CC by The copper electrolytic layer is easily scratched. Areas of damage where the copper electrolytic layer has been lost reveal the type metal (lead with some tin and antimony) underneath

The printing block is backed with a paper sheet and ink stains pervade both the backing sheet and the wood block giving a wonderful insight into the history of the item. We often forget that collectibles which today gather dust were heavily used at some point in their lives.

Microscopy of wood block

Block profile at 50x magnification

CC by Profile of the printing block under the microscope showing printer’s ink residue and paper backing

Halftones are considered to be what is known as a photomechanical or process print. Other photomechanical prints include line blocks, photogravures, photolithographs and collotypes. Digital halftoning replaced photographic halftoning in the 1970’s and the theory forms the basis for how the CMYK colour space works using dots of cyan, magenta, yellow and black. You can read more about CMYK in a previous @BL_CollCare post: What the CMYK? Colour spaces and printing.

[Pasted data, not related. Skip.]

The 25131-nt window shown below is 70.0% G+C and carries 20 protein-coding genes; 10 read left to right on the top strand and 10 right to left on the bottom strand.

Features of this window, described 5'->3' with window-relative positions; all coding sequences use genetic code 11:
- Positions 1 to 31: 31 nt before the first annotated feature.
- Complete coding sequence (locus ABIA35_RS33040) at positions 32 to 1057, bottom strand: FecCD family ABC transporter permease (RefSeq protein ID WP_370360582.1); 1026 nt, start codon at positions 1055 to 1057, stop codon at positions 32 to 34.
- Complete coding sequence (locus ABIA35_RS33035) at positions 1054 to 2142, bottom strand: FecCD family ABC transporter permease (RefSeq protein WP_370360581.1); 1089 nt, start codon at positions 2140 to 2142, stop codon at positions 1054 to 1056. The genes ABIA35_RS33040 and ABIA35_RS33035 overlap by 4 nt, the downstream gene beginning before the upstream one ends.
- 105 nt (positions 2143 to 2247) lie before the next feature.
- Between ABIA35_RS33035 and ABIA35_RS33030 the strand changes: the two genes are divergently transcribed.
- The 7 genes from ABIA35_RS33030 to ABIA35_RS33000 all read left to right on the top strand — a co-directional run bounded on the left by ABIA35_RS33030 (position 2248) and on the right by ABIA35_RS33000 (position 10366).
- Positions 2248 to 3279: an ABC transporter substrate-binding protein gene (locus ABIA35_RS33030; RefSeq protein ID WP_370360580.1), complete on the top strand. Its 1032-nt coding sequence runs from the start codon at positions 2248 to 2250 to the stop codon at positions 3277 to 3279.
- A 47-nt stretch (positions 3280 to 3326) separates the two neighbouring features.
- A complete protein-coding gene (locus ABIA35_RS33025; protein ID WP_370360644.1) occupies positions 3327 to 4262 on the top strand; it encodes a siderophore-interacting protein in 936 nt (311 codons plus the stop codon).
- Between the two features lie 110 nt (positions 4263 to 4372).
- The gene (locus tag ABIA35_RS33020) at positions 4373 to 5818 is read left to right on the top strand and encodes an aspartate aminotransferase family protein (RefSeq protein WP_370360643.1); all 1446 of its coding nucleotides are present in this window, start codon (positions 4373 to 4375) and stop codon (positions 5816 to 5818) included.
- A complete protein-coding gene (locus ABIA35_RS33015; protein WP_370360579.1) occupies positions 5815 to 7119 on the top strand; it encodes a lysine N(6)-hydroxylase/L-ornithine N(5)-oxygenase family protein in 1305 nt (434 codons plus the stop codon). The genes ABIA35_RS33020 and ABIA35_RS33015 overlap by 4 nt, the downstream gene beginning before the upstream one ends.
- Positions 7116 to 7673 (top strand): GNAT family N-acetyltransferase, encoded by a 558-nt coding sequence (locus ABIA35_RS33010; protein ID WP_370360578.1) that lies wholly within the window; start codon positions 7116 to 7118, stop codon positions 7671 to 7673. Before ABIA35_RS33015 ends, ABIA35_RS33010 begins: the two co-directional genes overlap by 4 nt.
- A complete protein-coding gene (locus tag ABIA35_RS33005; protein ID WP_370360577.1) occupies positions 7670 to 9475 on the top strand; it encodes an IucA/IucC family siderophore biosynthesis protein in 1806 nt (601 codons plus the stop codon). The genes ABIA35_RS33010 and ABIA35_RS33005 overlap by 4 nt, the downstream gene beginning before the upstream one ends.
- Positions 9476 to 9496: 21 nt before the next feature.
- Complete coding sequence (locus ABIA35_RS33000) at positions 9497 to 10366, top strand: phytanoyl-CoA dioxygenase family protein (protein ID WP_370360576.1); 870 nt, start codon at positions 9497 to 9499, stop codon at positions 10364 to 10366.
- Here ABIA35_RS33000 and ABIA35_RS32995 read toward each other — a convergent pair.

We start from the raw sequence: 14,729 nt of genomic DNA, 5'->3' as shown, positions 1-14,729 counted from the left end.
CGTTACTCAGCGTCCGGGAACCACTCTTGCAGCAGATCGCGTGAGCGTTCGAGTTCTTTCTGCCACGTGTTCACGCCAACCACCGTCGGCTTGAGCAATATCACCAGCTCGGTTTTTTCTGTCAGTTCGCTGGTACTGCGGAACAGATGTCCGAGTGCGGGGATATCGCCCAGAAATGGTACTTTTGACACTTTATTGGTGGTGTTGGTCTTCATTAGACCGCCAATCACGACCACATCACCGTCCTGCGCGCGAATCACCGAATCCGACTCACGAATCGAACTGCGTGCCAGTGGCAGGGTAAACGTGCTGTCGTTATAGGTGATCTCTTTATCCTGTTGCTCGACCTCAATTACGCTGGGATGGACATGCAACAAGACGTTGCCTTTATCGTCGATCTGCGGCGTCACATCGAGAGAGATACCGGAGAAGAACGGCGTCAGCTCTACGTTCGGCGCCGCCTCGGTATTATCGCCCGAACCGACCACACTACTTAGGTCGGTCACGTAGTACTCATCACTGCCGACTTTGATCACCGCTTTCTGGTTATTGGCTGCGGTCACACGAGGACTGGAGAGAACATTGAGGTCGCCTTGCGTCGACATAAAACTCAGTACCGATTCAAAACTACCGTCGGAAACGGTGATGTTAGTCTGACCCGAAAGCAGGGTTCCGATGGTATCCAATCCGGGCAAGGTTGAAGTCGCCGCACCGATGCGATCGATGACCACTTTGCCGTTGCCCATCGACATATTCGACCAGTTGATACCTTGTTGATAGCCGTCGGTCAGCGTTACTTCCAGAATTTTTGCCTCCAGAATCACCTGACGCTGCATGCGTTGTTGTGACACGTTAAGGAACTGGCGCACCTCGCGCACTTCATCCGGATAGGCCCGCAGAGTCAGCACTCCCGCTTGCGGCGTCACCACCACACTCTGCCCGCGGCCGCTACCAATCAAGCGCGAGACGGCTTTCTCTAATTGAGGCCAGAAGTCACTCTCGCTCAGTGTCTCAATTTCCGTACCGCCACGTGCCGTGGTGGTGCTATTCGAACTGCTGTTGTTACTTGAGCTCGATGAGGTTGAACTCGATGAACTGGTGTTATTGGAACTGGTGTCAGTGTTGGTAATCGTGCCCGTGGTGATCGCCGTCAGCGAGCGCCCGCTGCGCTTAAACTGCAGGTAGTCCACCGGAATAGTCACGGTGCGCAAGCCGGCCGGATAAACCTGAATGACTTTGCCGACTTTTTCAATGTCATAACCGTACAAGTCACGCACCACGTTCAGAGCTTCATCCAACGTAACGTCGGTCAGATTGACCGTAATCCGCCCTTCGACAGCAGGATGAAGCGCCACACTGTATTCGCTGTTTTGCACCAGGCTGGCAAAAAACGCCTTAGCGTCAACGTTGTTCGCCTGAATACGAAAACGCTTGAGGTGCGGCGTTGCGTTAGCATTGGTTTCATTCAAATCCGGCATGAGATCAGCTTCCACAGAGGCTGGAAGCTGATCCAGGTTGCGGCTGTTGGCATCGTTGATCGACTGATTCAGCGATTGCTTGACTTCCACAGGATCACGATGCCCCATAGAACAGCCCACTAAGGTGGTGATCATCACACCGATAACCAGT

The printing block in this article depicts Steve Fairbairn (1862-1938) and was kindly loaned by Pauline Churcher of Thames Rowing Club. The Head of the River Race is a 6.8 km processional rowing race held on the Thames each year from Chiswick to Putney with the tide. It was founded in 1926 by Steve Fairbairn who dedicated his life to the sport by both competing and coaching to high levels. The race began with 23 entries and today boats well over 400 crews. The coveted prize is a bronze cast bust of Steve Fairbairn - which is the image observed in the printing block.

Christina Duffy (@DuffyChristina), Imaging Scientist